OK. Stand back because I’m fixin’ to punch this story full of gaping holes. This is exactly the type of thing that gets blown out of proportion way beyond anything that falls within a thousand miles of “reasonable.” The controversy-addicts out there take these kind of stories and expand them out, using an imaginary ratio that they don’t even understand, to the entire population of Earth and paint a picture of a snarling demon sneaking into your home at night to steal your children’s souls. And in the background, unnoticed by anyone not accustomed to seeing it, is the actual truth of the matter. So, let’s dissect this one “fact” at a time and see if this bullsh*t story holds any actual merit:
OK. Firstly, this story claims that a cigarette blew up while it was plugged into a car charger during the couple-in-question’s trip to the airport where they were planning on flying to some third-world hell-hole to save orphaned blind toddlers from possessed, maniac cannibals… or something along those lines. Really? They just happened to be in transit to heroism when this event took place? That sounds like a really badly written Stephen King-wannabe short story. I’m guessing that once the defense gets to question the couple, they’ll quickly discover that they didn’t actually have plane tickets yet… they planned on flying standby once they arrived at the airport. I want to know if there were suitcases in the car anywhere. That would be a useful piece of information right there.
Secondly, car cigarette lighter adapters are notoriously unreliable and dangerous. There are countless examples of disasters and near-disasters caused by the sort-of-12-volt, direct current cigarette lighter outlets while being used to recharge electronic devices. The adapter itself is a small, cheap AC/DC converter providing a USB plug on the other side, for charging your e-cigarette battery. I don’t think it’s too much to ask for a little discipline in consumers, like the ones in question here who have no excuse not to charge their batteries overnight in their home. I know a court of law would never back such a notion, but the kind of lawmaking we do now automatically assumes that everyone is too stupid to even survive a trip to the bathroom on their own, without posted warnings… so I’m dreaming, I know. Batteries, too, even Energizer AA batteries, always retain a slight chance of leaking, melting-down, and/or exploding. It’s a risk you take by having a battery; a device designed to store electrical current in dangerous, corrosive chemicals. In this case, the battery being used is of questionable quality because it was a VapCig device. VapCig offers a wide range of e-cigs… including those cheap, convenience-store type of e-cigarettes that we all know are almost entirely worthless.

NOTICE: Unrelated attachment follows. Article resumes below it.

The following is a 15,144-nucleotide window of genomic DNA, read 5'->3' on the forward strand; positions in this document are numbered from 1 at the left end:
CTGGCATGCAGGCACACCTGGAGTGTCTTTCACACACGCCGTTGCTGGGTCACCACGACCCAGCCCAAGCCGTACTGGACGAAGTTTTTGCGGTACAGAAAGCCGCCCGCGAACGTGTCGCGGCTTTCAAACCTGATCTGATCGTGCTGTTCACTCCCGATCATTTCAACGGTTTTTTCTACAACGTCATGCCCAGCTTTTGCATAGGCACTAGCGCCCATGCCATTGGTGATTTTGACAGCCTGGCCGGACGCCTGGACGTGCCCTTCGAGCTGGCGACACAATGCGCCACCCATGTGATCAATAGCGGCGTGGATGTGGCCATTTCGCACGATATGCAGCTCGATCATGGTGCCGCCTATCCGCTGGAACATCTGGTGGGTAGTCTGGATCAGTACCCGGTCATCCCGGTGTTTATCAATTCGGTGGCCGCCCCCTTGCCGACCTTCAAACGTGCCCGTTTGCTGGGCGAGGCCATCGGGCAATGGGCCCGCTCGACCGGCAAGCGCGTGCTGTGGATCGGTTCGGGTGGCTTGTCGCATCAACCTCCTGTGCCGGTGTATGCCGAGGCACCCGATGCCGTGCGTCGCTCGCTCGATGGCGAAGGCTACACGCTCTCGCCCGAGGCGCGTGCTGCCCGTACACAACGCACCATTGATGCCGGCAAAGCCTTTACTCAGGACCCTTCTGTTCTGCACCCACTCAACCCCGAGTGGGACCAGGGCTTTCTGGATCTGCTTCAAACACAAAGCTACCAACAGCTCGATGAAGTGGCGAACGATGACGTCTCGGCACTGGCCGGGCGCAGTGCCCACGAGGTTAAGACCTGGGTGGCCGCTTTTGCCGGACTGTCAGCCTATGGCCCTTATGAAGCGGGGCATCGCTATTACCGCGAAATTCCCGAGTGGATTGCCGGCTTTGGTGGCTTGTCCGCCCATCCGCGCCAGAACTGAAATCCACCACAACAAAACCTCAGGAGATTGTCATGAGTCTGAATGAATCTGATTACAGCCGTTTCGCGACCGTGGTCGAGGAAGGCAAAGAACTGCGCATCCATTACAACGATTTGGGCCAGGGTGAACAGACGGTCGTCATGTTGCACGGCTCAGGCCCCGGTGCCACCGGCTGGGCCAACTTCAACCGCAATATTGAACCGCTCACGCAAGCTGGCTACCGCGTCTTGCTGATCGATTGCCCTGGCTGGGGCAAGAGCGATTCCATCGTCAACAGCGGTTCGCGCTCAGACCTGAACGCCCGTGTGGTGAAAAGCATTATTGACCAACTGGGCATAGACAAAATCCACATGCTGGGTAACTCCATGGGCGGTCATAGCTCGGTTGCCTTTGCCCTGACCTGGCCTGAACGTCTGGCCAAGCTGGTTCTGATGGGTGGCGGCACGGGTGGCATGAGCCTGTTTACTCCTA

Last but not least, let’s say that this case propels the anti-e-cigarette movement into high gear, and overly strict regulations are put in place as a result. This causes all of the smaller e-cig companies to shut their doors due to an inability to afford meeting FDA regulations. Philip Morris and R.J. Reynolds are the only remaining e-cigarette-producing corporations. They manufacture cheap garbage devices with more lowest-denominator batteries capable of exploding any second. They also pump their e-cigs full of highly addictive chemical additives, causing more people to eventually give up and start smoking again. Hundreds of thousands (if not millions) who’ve been able to quit smoking thanks to the miracle of vaping technology return to their deadly habit and get cancer. Lots more miserable deaths. More exploding, cheap devices. Increasing levels of instead of decreasing levels of addiction. All because this woman burnt a hole in her dress and passenger seat and butt. There seems to be a severe need of Vulcan philosophy in this country. Just saying…
The other thing that really gets my rage muscles flexing uncontrollably is the statement that the woman who suffered the battery burns is now “afraid to get into her car again.” This is completely transparent, lawyering bullsh*t! Fears like these are triggered by the occurrence that caused the initial physical/psychological harm. In this case, in the real world, as long as there wasn’t a battery plugged into the cigarette lighter plug, her “flashback” should remain un-triggered. I have a paralysing fear of fish hooks. But I can stand on a dock or bridge without even thinking about my fear as long as there’s no fishing poles around. The same concept should apply here.
So, in conclusion, the general gist I hope to leave with the reader is that frivolous lawsuits like these, especially in the dawn of a health-improving revolution, are actually more dangerous to humanity as a whole than the very small possibility that a battery… ANY battery… could explode. exploding batteries have been a danger ever since batteries were first invented, and the fact that a battery is located closer to your mouth (which isn’t even the case here!) shouldn’t make any difference in the regulation of a harm-reducing technology that happens to utilize a battery in it’s operation. Let me present an equally ridiculous situation that uses exactly the same form of argument as this: I suggest that we further regulate antibiotics because the medication bottle that they are traditionally sold in once broke and the shards poked someone in the arm, causing an infection.